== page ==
Prospective Parents

What we don’t believe

  1. We don’t believe in cramming. We start preparing for the 11+ in Reception, because the first step leads to the second, the second to the third, and so on.
  2. We don’t believe any child is too young to be challenged. The challenge must just be appropriate for his/her age. Potty training is an appropriate challenge for a young child, for example. Challenge should never be avoided, just designed especially for the individual.
  3. We don’t believe parents should have to choose between happiness or academic challenge. We believe that an appropriate challenge, within an atmosphere of love, leads to satisfaction, fulfilled potential and the discovery of gifts, which in turn lead to happiness. So challenge leads to happiness and high self-esteem, and avoidance of challenge the reverse.
  4. We don’t believe children should be pushed, like a broken-down car. The broken child finds it difficult to learn; he/she needs ideally to be mended first, although mending and learning can occur at the same time in an atmosphere of love and encouragement. Indeed, learning can be healing. The teacher puts the right key in the ignition, and the car starts. We know that each car (child) proceeds at a different pace, but we don’t believe in keeping any car in the inside lane with the brakes on. Nor do we believe in encouraging cars to spin out of control.
  5. We don’t believe we can teach your child everything in seven years. Knowledge is infinite. We provide the tools to unlock knowledge. Different methods of reasoning are passports to future learning. Maths and English are foundational. For example, until you can read fluently and unlock the meaning of complex words, most subject disciplines are closed to you. So we cannot teach your child the whole of History, but we can give him/her the tools to begin a lifelong interest in History. First, he/she must learn to read, to listen, to decipher, to uncover facts, to understand the difference between objectivity and subjectivity, to see that different people in different places at different times were valuable, that their experiences of life differed, that this affected their choices and self-understanding, that we should not generalise or stereotype, that we cannot assume that we (or our era) has everything right. We cannot teach your child the whole of History, but we can give him/her a hunger to learn more about the past and the sensitivity to approach the past well. And thus with Geography, Science and so on.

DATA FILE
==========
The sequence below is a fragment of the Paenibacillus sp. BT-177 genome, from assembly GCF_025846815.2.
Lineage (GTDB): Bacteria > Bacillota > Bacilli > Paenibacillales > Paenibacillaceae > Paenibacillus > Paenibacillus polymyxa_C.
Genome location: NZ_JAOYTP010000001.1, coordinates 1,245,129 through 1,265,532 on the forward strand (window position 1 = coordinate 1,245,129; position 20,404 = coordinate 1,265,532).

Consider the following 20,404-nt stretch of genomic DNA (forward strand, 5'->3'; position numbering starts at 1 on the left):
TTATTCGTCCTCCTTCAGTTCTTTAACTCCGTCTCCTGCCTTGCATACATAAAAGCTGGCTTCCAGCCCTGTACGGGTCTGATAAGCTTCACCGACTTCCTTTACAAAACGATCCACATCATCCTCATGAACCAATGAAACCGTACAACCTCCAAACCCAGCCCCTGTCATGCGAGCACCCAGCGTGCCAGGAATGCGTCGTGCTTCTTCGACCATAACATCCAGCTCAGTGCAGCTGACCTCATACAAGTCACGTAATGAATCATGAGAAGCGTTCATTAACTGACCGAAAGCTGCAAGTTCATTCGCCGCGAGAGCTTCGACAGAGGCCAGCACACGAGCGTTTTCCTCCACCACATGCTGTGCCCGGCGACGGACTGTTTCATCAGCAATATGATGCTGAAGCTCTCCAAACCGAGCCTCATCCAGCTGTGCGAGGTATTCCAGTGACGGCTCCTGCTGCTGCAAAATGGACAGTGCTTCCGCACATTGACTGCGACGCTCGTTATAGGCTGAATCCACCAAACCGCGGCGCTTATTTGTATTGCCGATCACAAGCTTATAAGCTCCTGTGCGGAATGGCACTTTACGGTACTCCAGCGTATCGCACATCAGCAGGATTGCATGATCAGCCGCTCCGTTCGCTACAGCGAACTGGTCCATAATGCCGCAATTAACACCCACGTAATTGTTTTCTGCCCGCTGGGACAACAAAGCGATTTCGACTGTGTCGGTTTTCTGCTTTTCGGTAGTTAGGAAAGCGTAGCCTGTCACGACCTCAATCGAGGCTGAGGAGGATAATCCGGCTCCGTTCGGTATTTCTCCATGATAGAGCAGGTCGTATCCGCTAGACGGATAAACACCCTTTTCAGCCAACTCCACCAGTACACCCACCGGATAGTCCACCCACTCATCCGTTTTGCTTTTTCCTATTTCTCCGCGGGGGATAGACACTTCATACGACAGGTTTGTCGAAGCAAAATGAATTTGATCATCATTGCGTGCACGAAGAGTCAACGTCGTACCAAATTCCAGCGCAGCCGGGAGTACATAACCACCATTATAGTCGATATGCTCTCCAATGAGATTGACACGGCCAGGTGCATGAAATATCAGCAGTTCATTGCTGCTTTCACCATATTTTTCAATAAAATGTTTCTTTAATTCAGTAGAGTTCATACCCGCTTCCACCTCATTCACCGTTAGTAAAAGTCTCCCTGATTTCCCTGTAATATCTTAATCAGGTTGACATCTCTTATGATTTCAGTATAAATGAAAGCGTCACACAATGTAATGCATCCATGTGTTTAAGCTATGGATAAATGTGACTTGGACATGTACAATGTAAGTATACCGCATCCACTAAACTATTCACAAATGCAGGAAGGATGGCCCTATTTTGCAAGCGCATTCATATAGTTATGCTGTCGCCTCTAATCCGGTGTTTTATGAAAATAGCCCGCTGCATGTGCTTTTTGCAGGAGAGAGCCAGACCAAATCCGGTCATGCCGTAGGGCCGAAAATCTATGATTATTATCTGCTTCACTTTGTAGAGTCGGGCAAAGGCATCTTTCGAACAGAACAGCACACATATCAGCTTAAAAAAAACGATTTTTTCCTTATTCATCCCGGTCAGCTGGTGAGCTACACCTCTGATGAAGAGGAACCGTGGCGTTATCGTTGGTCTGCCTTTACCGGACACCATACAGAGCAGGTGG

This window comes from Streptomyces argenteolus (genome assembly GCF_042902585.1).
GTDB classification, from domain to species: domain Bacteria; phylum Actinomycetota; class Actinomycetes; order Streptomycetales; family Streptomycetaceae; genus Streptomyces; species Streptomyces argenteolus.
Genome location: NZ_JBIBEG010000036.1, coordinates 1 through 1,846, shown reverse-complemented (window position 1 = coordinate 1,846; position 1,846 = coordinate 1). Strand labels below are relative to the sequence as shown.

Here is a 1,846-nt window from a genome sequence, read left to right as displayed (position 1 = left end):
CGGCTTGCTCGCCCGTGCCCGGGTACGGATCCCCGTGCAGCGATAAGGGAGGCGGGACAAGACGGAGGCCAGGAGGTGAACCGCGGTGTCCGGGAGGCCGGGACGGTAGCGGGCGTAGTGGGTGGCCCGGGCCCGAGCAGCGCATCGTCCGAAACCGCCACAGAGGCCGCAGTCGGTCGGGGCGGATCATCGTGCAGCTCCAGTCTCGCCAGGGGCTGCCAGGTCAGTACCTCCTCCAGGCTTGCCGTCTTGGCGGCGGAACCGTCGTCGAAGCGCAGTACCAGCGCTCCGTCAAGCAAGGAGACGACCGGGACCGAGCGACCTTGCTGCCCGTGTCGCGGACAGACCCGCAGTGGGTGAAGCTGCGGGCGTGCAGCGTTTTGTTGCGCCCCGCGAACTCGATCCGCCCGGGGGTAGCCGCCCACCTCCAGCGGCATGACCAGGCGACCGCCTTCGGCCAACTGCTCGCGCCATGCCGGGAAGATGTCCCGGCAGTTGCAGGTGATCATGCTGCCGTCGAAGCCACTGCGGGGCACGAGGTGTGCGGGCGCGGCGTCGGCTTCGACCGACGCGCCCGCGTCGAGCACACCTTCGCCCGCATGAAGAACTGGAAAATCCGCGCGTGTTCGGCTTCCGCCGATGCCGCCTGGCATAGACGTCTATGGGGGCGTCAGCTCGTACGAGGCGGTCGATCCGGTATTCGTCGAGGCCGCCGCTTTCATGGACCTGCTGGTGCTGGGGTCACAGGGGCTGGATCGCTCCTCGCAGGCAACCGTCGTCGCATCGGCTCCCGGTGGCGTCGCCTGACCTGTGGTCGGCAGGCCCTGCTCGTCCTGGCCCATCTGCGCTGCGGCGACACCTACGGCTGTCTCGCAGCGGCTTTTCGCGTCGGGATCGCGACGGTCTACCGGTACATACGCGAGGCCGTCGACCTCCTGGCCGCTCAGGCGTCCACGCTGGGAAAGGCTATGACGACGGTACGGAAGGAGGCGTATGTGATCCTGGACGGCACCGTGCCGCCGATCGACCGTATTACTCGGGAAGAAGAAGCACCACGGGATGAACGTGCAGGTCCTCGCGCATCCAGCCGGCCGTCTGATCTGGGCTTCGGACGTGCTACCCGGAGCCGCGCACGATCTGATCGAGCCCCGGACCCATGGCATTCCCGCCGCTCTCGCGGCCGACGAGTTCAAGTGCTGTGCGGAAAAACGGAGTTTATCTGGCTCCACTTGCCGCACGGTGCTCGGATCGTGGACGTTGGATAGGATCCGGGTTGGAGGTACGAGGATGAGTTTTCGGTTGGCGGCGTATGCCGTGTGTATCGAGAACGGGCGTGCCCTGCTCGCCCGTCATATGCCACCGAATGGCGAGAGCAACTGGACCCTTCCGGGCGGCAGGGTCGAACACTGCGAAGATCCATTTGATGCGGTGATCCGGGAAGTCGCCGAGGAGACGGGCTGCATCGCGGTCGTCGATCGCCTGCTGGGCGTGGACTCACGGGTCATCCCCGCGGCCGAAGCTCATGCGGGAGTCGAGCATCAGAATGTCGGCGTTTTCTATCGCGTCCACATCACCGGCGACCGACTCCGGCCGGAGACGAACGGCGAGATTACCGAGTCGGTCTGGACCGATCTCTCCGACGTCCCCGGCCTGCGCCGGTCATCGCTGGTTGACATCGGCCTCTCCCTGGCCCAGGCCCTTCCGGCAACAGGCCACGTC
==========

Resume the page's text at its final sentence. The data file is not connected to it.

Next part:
6. We don’t believe we can provide your child with every single opportunity there is. We cannot visit every museum, nor can we play every single sport, nor can we provide every club. Opportunities are multitudinous, and we would kill ourselves and your child trying to provide all of them. Instead, we can provide a selection of extra-curricular clubs and opportunities from different areas to ignite artistic, dramatic, musical, linguistic and sporting passion.
  7. We don’t believe that rushing, exhausted, from one thing to another is healthy. We believe that calm and order are the right conditions for learning, and that repeated daily routines are very helpful for children’s personal and academic progress.
  8. We don’t believe there is anything shameful in going wrong. School is a training ground, and we expect to train. Training includes sanctions, which are designed to refine behaviour. Refined behaviour leads to growth of character, which gives the conditions for maximum progress.
  9. We don’t believe every second of every day need be either fun or easy. Some things need drilling: times tables, for example. Drilling can be dull but is very important at primary school. Some things are hard – that’s ok.
  10. We don’t believe that children should feel anxious or pressurised. That’s why the journey proceeds in graduated attainable steps, not in a big rush at the end. Homework is, therefore, done in small ‘portions’ from Monday to Thursday, with the weekend (except sometimes in Year 6) for rest and family time.
  11. We don’t believe in over-examining children.
  12. We don’t believe parents should have to do children’s homework – it’s designed for the child. We do believe parents have a key role in providing an ordered routine and a quiet space for homework – and that parental interest in academic progress has a hugely beneficial effect.
  13. We don’t believe that we educate alone. We educate in partnership with parents. This is definitely not a ‘singles’ match, where the school is pitted against the parents. It is a ‘doubles’ match, where you, the parents, and we, the school form one team. We look over the net together at your child’s future.